Plasma Enhancement and Functionalisation
Haydale is a world leader in plasma treatment and functionalisation, specialising in providing a bespoke solution. We have built on strong foundations and operational experience to enable us to offer the best in plasma functionalisation of advanced materials and other surfaces.
Bespoke solutions are currently available with varying levels of plasma treatment and functionalisation. Hydrophilic, hydrophobic, carboxylic, amine and oxidative modifications are frequently requested, and our consultancy services and tailored treatments have delivered success in a range of materials.
Haydale has plasma treated over 250 different types of material that it has characterised and fingerprinted, enabling specific properties to be targeted in future projects.
- HDPlas® treated nanomaterials (such as carbon nanomaterials or nanoceramics) show greater uplifts compared with their untreated counterparts. Improvements on thermal, mechanical and electrical applications are shown in elastomers, composites, inks and coatings due to the greater filler to matrix interaction
- Powders (with more traditional dimensions) are susceptible to the plasma surface treatments, reducing (re-)agglomeration, improving wettability and reducing downstream processing time, as well as improved uplifts in the final product due to better chemical interaction with the matrix
- Larger substrates such as metallic and non-metallic components, wafers and films are all susceptible to plasma surface modification and we offer tunable levels of surface treatment to control wettability by various fluids
Graphene and many other nano particles do not mix naturally with other materials. To ensure that its superior properties can be blended into our customers’ products, nanomaterials may need to be ‘functionalised’ – this is where compatible chemical groups are added to the material surface to enable effective dispersion of the nanomaterial.
- Sophisticated plasma reactors deliver tunable levels of functional groups, chemically bonded to substrate surfaces
- 3-dimensional treatment directed only at exposed surfaces, thus maintaining structural integrity
- Various types of plasma available that confer different surface chemistries including cleaning plasmas for targeted removal of chemical contaminants
- No solvents or harsh chemicals are used in this dry and environmentally friendly process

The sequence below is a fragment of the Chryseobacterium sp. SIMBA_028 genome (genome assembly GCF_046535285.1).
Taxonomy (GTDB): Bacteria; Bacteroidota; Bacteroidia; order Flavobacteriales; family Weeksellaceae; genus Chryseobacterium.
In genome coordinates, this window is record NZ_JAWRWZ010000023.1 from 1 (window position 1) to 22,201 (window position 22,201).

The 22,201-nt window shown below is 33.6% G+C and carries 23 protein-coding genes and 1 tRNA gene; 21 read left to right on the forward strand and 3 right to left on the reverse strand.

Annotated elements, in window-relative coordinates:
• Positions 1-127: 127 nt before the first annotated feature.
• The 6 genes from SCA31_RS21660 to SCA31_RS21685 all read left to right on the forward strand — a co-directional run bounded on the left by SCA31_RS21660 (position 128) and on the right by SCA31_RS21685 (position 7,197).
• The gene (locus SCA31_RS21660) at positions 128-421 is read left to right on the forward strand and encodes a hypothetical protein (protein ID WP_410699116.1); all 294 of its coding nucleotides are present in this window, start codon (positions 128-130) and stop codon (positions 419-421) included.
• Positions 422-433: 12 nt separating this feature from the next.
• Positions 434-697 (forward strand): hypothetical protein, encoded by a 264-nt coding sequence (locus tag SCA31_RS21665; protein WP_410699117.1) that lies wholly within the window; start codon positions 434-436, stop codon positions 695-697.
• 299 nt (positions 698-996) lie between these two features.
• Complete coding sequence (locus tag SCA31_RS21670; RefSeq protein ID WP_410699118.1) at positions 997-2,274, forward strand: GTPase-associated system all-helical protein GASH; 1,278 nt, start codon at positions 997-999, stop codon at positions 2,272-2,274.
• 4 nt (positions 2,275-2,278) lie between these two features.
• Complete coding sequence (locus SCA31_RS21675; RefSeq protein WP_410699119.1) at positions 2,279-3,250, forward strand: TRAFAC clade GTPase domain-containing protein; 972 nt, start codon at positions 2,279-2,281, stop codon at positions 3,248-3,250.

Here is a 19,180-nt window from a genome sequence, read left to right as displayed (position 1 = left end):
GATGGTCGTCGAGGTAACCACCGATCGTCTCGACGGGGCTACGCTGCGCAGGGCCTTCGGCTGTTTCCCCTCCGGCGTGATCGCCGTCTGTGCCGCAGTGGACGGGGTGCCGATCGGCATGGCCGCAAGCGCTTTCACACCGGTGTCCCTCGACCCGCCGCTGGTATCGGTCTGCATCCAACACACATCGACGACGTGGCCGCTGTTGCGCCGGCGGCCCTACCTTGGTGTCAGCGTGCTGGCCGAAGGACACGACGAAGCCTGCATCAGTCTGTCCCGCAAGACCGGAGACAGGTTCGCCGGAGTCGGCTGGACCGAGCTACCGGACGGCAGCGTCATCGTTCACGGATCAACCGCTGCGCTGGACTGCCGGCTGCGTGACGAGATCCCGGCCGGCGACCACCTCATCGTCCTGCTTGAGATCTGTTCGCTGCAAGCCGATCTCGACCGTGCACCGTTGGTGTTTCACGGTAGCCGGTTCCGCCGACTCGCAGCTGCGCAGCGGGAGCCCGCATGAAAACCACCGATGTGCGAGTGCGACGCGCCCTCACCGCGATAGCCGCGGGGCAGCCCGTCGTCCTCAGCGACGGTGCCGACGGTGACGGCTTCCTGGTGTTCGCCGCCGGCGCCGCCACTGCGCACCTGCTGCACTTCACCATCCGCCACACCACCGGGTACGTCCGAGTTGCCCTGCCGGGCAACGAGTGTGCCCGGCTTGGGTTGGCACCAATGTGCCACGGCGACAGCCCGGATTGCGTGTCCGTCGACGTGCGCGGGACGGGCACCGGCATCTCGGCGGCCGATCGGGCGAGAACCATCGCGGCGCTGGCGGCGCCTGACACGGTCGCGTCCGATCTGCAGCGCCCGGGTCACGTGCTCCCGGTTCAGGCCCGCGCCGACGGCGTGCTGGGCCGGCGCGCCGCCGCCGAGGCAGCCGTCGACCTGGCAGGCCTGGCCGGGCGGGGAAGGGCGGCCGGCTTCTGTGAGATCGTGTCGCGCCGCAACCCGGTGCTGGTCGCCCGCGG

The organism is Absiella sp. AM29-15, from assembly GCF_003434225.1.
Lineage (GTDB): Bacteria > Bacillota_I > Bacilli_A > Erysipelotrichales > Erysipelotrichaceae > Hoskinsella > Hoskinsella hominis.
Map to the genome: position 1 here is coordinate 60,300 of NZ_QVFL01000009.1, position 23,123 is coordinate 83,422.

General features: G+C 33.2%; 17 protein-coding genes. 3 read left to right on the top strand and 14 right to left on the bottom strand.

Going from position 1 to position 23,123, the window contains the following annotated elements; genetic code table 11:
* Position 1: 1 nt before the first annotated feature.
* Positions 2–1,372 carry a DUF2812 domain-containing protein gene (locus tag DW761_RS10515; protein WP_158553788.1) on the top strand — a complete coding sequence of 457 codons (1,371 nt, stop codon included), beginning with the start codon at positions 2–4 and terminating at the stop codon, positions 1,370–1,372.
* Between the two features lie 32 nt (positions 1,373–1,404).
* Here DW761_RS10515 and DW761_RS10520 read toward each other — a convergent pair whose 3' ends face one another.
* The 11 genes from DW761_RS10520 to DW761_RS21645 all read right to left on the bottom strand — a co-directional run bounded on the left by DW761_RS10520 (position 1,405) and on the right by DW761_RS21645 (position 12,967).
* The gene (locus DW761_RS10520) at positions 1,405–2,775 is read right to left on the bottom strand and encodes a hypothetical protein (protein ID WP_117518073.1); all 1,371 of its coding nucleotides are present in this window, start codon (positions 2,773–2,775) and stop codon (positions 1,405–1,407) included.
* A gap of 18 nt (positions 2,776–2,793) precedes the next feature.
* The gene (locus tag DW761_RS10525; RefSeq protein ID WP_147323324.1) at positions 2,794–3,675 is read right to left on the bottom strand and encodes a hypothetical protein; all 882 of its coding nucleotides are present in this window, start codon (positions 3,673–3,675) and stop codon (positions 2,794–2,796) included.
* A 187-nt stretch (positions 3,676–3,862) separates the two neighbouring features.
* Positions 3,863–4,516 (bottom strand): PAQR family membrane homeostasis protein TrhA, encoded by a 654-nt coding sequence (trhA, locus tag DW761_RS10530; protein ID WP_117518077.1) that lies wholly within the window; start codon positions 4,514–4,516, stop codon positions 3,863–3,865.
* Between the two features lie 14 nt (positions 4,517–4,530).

- A scalable proven process already used in industry
Additional Features and Options
- Nanomaterials can be supplied in a range of fluids, selected for specific composite industries, including but not limited to thermoplastic (Polypropylene, Nylon, HDPE, PLA etc.) and thermoset resins (Epoxy, Phenolics, Polyester, Polystyrene, Polyurethane etc.), aqueous and non-aqueous mediums etc.
- Plasma reactors are designed to process a broad range of powders, nanomaterials and components with a superior range of process control and precision
- National Physics Laboratory verified process yields modification of surface chemical species
- Batchwise process with fast turnaround and no downstream processing required
- Transposable process and established Research and Development team ensuring targeted, professional approach to technical challenges
Advantages of this Process
Our technology provides a rapid and highly cost efficient method of supplying tailored solutions to both raw material suppliers and product manufacturers. Key advantages include:
- Enhanced surface engineering: the functionalisation process allows us to add specific chemical groups which provides greater dispersion and compatibility between different matrices and nanomaterials. It can also remove non crystalline structures (impurities) from the host material
- No acid treatment: The process does not utilise chemical acid treatments which often causes damage, can degrade functional performance, structural integrity and mechanical strength of the final product
Relevant and Adaptable for All Markets
The process can be adopted across a multitude of target markets, such as inks and coatings, polymers and composites, elastomers, energy, electronics, transport and an endless list of consumer product markets. Each of these require different material specifications, performance and cost targets for specific applications.
We are able to use many types of ‘graphene’, each defined by a different set of properties depending on its form; average flake size, number of layers and the chemical groups existing on the flake surface.